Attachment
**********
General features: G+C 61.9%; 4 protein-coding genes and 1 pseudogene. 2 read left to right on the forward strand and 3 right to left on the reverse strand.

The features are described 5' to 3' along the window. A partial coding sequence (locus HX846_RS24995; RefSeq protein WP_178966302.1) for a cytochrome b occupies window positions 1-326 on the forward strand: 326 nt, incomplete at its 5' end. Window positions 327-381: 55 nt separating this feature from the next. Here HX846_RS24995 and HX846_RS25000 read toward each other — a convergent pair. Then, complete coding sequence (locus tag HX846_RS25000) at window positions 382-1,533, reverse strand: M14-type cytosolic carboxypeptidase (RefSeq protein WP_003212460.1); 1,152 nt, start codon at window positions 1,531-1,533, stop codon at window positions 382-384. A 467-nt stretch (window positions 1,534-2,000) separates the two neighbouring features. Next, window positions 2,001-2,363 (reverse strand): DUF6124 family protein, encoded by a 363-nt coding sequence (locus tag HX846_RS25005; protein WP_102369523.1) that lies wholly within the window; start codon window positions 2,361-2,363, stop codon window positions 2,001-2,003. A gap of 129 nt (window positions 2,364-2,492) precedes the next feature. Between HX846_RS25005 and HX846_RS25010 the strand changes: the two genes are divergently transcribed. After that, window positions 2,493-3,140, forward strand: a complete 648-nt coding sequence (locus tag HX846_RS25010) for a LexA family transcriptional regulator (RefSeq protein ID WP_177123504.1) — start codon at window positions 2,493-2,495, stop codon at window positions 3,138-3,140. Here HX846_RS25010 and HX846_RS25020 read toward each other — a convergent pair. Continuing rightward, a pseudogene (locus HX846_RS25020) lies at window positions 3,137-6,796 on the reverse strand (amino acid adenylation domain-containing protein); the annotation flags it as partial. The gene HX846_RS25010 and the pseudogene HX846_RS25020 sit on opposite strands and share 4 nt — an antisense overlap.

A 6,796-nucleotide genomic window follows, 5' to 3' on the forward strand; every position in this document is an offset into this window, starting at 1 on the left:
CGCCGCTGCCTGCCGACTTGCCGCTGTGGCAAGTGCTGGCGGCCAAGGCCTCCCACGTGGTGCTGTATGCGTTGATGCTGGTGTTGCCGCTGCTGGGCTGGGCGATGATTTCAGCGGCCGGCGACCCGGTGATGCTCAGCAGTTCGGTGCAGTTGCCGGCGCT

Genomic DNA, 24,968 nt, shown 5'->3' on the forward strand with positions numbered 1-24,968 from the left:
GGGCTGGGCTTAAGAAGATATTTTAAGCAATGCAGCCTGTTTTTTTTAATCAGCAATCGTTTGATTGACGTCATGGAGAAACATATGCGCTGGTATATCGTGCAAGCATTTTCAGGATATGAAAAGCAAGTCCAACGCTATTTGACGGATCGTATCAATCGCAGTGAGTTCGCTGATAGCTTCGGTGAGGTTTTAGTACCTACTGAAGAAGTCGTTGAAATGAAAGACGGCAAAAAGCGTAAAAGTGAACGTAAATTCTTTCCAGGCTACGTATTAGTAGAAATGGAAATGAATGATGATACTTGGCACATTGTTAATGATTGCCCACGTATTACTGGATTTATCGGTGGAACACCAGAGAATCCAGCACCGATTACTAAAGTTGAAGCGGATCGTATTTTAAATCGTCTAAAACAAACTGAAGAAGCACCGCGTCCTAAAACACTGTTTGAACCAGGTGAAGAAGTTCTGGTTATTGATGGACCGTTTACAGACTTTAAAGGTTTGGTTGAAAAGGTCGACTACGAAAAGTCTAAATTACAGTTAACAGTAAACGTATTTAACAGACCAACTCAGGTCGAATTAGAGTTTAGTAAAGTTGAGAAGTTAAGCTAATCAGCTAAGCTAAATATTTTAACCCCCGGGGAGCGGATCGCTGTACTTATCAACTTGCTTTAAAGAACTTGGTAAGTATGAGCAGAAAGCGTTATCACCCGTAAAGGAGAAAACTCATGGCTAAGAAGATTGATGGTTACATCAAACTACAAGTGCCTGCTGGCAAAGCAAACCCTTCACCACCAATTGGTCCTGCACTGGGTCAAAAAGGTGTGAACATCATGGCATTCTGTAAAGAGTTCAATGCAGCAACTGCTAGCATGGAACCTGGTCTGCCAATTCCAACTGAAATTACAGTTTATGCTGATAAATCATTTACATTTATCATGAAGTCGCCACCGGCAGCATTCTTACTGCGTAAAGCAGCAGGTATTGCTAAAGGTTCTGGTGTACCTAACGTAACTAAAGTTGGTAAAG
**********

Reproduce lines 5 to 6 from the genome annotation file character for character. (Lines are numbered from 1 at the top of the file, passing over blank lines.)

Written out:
Genomic DNA, 24,968 nt, shown 5'->3' on the forward strand with positions numbered 1-24,968 from the left:
GGGCTGGGCTTAAGAAGATATTTTAAGCAATGCAGCCTGTTTTTTTTAATCAGCAATCGTTTGATTGACGTCATGGAGAAACATATGCGCTGGTATATCGTGCAAGCATTTTCAGGATATGAAAAGCAAGTCCAACGCTATTTGACGGATCGTATCAATCGCAGTGAGTTCGCTGATAGCTTCGGTGAGGTTTTAGTACCTACTGAAGAAGTCGTTGAAATGAAAGACGGCAAAAAGCGTAAAAGTGAACGTAAATTCTTTCCAGGCTACGTATTAGTAGAAATGGAAATGAATGATGATACTTGGCACATTGTTAATGATTGCCCACGTATTACTGGATTTATCGGTGGAACACCAGAGAATCCAGCACCGATTACTAAAGTTGAAGCGGATCGTATTTTAAATCGTCTAAAACAAACTGAAGAAGCACCGCGTCCTAAAACACTGTTTGAACCAGGTGAAGAAGTTCTGGTTATTGATGGACCGTTTACAGACTTTAAAGGTTTGGTTGAAAAGGTCGACTACGAAAAGTCTAAATTACAGTTAACAGTAAACGTATTTAACAGACCAACTCAGGTCGAATTAGAGTTTAGTAAAGTTGAGAAGTTAAGCTAATCAGCTAAGCTAAATATTTTAACCCCCGGGGAGCGGATCGCTGTACTTATCAACTTGCTTTAAAGAACTTGGTAAGTATGAGCAGAAAGCGTTATCACCCGTAAAGGAGAAAACTCATGGCTAAGAAGATTGATGGTTACATCAAACTACAAGTGCCTGCTGGCAAAGCAAACCCTTCACCACCAATTGGTCCTGCACTGGGTCAAAAAGGTGTGAACATCATGGCATTCTGTAAAGAGTTCAATGCAGCAACTGCTAGCATGGAACCTGGTCTGCCAATTCCAACTGAAATTACAGTTTATGCTGATAAATCATTTACATTTATCATGAAGTCGCCACCGGCAGCATTCTTACTGCGTAAAGCAGCAGGTATTGCTAAAGGTTCTGGTGTACCTAACGTAACTAAAGTTGGTAAAG